A La Carte

Georgetown Farmers Meet Market in Rose Park

June 24, 2010

If it's Wednesday, you'll find neighbors, kids, dogs, tennis and basketball players all converge at Rose Park where a producer-only market is The Villages' answer to "What's for dinner (or breakfast)?" 

Market selections include fresh locally grown produce, the season's most colorful blooms, hormone-free beef, authentic Belgian waffles, quiche, croissants, vegetable soups, and even paella!

Winifred ('Fredi') Schulteis sells berries

Georgetown interior designers Barbara Myer and Bonni Braverman stop to smell the flowers

Claudio Schmidt with Bonaparte Breads French pastries

Joelle Coats of Les Caprice de Joelle Catering Services offers paella, soups, and crepes

Christian Fourdin makes Belgian waffles

Now in its eighth year, the Georgetown Farmers' Market in Rose Park, sponsored by the Friends of Rose Park in cooperation with the D.C. Division of Parks and Recreation, is open from 3:00 until 7:00 p.m. every Wednesday (rain or shine) from mid-April until the last Wednesday in October at the corner of O and 26th Streets. It is one of two community markets whose proceeds are used in the Georgetown community (the other is on Saturday mornings across from Safeway on Wisconsin Avenue.)

Spring onions from Anchor Nursery

According to Leslie Wheelock, market founder and Georgetown resident, coming soon, recipes made with seasonal local produce and products found at the market.


Fredi's cherries

Also planned, expanding the number of vendors (from 4 to 8 or so) and re-utilizing the driveway between the basketball court and the tennis area.


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Roof Terrace Restaurant hosts bourbon tasting at The Kennedy Center

June 18, 2010

If you ask Maggie Smith how she celebrated her 21st birthday, she'll tell you, "with bourbon, of course" in a private dining room of the Roof Terrace Restaurant & Bar at The Kennedy Center. Thursday night, three small batch bourbons were served with hors d'oeuvres for 40 special guests.

As General Manager of Restaurant Associates, Jeff Wingate explained, "The spirits tasting has allowed us to attract a new audience. We'll continue with the wine tastings at the holidays and continue to offer new and innovative events year round."

Jeff Wingate, Jeff Woods and Mike Goss

As for the selection of bourbons, Republic Nationals' sales representative, Jeff Woods and "Spirit Specialist" Mike Goss were on hand to pour a little Kentucky history along with the spirits.

"Brown liquors are back", said Jeff Woods. "Wine drinkers are starting to enjoy the complexity of bourbon." And why the selection of these three I asked? While all bourbon is 51% corn, selected were three small batch bourbons with distinctly different grains. Basil Hayden's is predominantly rye and 80 proof, Maker's Mark is wheat and 90 proof, and Knob Creek mostly corn and 100 proof.

Basil Hayden's special recipe dates back to 1796, with the extra rye giving it a unique character. Aged for eight years creates the long smooth finish.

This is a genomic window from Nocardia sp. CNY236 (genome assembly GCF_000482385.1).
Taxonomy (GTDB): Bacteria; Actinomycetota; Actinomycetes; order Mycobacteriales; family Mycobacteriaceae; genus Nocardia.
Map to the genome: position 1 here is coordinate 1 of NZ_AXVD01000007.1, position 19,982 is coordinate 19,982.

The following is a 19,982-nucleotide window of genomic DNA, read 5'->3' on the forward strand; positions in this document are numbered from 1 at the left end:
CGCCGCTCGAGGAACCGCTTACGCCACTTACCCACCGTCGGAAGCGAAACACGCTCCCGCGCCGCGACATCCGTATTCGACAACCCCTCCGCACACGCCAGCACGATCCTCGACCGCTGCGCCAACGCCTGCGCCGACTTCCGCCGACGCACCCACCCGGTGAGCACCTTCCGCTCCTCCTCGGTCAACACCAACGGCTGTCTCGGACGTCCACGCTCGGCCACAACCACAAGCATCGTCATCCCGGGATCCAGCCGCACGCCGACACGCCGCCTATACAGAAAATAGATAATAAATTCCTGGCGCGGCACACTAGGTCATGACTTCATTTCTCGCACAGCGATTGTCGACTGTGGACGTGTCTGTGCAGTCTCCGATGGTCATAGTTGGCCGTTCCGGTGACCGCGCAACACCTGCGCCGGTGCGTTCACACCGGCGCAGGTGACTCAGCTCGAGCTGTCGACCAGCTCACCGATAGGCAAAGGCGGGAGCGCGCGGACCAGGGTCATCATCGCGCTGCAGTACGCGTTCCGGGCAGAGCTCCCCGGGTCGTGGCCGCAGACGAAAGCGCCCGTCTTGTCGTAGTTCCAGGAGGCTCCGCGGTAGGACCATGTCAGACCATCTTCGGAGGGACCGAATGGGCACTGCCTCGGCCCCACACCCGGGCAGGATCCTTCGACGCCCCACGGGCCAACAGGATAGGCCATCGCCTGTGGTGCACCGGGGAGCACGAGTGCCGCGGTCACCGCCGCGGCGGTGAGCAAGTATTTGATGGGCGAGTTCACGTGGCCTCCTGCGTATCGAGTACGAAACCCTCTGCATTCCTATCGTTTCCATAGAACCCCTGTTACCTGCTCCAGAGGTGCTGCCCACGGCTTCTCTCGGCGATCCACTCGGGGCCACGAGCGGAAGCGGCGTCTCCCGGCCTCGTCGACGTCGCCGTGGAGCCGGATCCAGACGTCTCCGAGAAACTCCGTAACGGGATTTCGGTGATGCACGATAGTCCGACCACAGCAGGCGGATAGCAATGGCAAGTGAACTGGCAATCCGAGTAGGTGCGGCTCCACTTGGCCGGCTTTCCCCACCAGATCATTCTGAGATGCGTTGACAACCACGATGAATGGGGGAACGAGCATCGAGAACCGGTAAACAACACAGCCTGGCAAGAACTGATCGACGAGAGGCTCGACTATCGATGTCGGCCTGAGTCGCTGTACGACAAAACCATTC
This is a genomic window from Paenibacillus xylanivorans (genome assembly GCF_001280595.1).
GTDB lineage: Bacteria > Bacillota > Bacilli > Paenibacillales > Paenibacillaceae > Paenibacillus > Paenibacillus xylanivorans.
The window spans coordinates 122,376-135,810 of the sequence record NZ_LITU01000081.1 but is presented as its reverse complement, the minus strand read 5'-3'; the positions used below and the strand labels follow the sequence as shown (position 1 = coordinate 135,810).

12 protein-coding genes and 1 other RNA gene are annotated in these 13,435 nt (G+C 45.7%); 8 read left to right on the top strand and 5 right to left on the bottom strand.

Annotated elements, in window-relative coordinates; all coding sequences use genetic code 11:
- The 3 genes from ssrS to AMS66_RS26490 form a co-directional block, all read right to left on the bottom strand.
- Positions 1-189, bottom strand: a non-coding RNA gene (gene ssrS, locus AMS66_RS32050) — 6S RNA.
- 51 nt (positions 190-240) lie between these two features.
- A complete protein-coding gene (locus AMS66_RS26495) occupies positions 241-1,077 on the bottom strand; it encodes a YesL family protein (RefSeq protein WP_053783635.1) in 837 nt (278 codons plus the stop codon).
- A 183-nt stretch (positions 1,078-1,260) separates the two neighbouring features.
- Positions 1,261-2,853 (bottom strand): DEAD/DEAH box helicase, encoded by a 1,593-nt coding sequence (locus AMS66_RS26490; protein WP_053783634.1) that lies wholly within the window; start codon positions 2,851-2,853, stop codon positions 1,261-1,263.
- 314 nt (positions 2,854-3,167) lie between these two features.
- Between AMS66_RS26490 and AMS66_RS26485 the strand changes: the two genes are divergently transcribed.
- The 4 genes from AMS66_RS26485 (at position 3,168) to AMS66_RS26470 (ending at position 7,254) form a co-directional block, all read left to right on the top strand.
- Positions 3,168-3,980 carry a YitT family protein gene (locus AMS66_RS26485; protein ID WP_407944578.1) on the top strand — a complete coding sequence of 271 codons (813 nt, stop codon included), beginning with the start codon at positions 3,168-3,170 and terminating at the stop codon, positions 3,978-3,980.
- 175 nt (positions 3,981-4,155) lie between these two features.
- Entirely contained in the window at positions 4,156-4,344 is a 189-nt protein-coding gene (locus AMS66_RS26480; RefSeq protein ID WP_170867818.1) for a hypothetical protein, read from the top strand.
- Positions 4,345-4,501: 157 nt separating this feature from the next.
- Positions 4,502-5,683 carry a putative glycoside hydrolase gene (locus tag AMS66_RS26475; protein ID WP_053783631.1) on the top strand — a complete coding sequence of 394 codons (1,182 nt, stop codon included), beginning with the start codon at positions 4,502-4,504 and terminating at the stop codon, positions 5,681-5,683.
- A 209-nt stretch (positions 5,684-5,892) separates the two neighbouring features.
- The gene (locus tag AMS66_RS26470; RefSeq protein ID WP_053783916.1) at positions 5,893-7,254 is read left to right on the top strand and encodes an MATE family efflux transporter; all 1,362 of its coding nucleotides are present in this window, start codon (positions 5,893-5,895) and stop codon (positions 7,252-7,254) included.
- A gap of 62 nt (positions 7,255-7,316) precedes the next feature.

Since 1958, Kentucky distiller Bill Samuels, Sr. set out to make a softer and gentler bourbon whisky (yes, no 'e' when the whiskey's Scottish) using winter wheat in the mash. 

Named after the childhood home of Abraham Lincoln, Knob Creek is an honest 100 proof aged in charred American white oak for a full-bodied woody flavor.

Kennedy Center regulars and fans of the Roof Terrace Restaurant, Regina and Franklin Varga, along with Patricia Mearo discovered bourbon tasting through OpenTable and were "glad they're doing this to give us another reason to come here."

John Coco, Restaurant Associates' Wine and Beverage Director discusses the virtues of a Maker's Mark Manhatten.


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Rain or Shine, Georgetown Gathers at Martin's

June 14, 2010

A motto for Georgetowners, Disherati, and the George Washington Tennis Center alike -- rain or shine, flood, fire, snow. There is no place like Martin's. Monday evening (and yes it was raining), Dish Media LLC and The Georgtown Dish congregated at their favorite watering hole to celebrate reporter extraordinaire, Georgetown University's Molly Redden and her summer home at the Dish. 

Molly's guests included (from left to right below) Julianna Brint, Will Somner, recent GU graduate and Chris Heller -- emerging forces in journalism.

Representing the GW Tennis Center (left to right below) were program director, Mustafa Ulukan, Chace Warmington, Ecofusion principal, and Greg Munoz, head coach of men's tennis. Monday was the first day of the center's 12 week summer camp for 3-17 year olds. Conversation turned from gifted six year olds to constructing an eco-friendly indoor facility for students, kids and families at their Mount Vernon campus facility.

Chace pointed out, " With the growth of tennis, people want to go where we can play tennis, and eat afterwards. We want to stay local." The Dish couldn't agree more.

Coldwell Banker's Mary Lowry Smith (above right) dished with CAG president Jennifer Altemus (left) and Dish publisher Beth Solomon, while managing editor Bonnie Cain (below center) and Megan Harrington (left), promotions manager discussed a recent Georgetown photography show with Julianna Brint (right).

Chris Heller and Molly Redden

Greg Munoz, Wendy Gordon and Bill Rice

"Cast no aspersions on my talents," teased Gordon, who artfully downplayed her tennis skills while cannily sizing up prospective competitors. On one thing we all agreed, Martin's after the match!

Tennis anyone?


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